Unesco's Role In Afghan Heritage Preservation

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UNESCO's role in Afghan Heritage preservation

UNESCO's role in Afghan Heritage preservation

Many outsiders probably see only rubble and desolation in Afghanistan, the last known lair of fugitive Osama bin Laden. But archeologists and other experts say the war-devastated country has much to offer in terms of because of its unique past and role in world history.

Indeed, that is why the reconstruction and preservation of Afghan heritage is the focus of "International Year of Cultural Heritage - 2002", launched by Koichiro Matsuura, director general of the United Nations Educational, Scientific and Cultural Organization (UNESCO) last month here in Islamabad. Afghanistan, after all, was once fought over by the some of the greatest names in the history of mankind, among them Alexander the Great. The northwestern city of Herat was made the capitalof the Mongol conqueror Tamerlane in the late 14th century, and subsequently became a center of Persian art and learning.

UNESCO's Pakistan representative, Ingeborg Breines, said that although it is hard to include culture in the Afghan reconstruction efforts at this stage, the UN agency is still working to integrate the restoration and preservation of the cultural heritage into the country's policies and plans. "The immediate priority is the formation of a cultural policy by the Afghan government, revival of Kabul museum and the reconstruction of Islamic cultural heritage in Herat city," she said. "As in [other] post-conflict countries, it is extremely important that the people in the new rebuilding operation be rallied at something that could give them national identity - and that they care not only for the Islamic but also pre-Islamic culture."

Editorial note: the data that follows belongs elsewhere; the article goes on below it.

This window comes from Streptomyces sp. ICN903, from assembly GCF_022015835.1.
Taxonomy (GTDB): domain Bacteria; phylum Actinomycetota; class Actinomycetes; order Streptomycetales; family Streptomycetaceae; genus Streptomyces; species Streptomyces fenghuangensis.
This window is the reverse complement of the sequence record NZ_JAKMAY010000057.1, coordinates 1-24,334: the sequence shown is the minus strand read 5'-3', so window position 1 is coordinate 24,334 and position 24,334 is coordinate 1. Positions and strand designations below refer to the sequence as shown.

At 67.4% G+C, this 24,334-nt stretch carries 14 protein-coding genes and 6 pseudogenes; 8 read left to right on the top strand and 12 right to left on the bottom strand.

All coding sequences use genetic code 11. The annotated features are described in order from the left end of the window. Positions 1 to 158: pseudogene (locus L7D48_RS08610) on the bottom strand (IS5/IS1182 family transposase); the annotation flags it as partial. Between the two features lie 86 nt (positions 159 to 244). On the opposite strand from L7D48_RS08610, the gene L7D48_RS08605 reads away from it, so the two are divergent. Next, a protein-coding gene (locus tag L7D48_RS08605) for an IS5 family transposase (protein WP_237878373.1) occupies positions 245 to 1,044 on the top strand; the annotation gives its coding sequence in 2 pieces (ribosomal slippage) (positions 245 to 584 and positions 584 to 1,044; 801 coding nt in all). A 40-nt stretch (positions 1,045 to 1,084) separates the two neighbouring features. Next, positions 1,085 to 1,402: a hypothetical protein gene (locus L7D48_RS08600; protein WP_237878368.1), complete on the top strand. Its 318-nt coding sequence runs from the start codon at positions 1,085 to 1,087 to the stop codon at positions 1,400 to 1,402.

To be sure, Afghanistan right now is a "cultural disaster", among other things. But observers argue that this makes it all the more important and urgent to raise international awareness about the issue to prevent further destruction and restore sites of historic importance.

Because of its location, Afghanistan became a logical part of the adventures and travels of people in the past, making it a treasure trove of relics of many religions and cultures, among them Greek and Persian, as well as Buddhist, Jewish, Christian and Islamic. In the Bamiyan valley, for instance, breathtaking giant centuries-old Buddhas were carved right into the face of a mountain. But they are now all gone after the then ruling Taliban blew them up last March. Months after, smaller Buddha statues in Falodi and Kakrak were also destroyed. Although some speculate that the Buddhas were blown up or smashed to bits because of the Taliban's extremist beliefs, others note that the Taliban's own culture ministry had participated in an August 2000 exhibition highlighting the world cultural artifacts in Afghanistan. It was only after the UN Security Council imposed economic sanctions on the Taliban, they say, that the ruling militia decided to destroy the Buddhas.

Experts point out that it was in Gandhara - as the ancient lands of Afghanistan and Pakistan used to be known - that the human image of Buddha first ...
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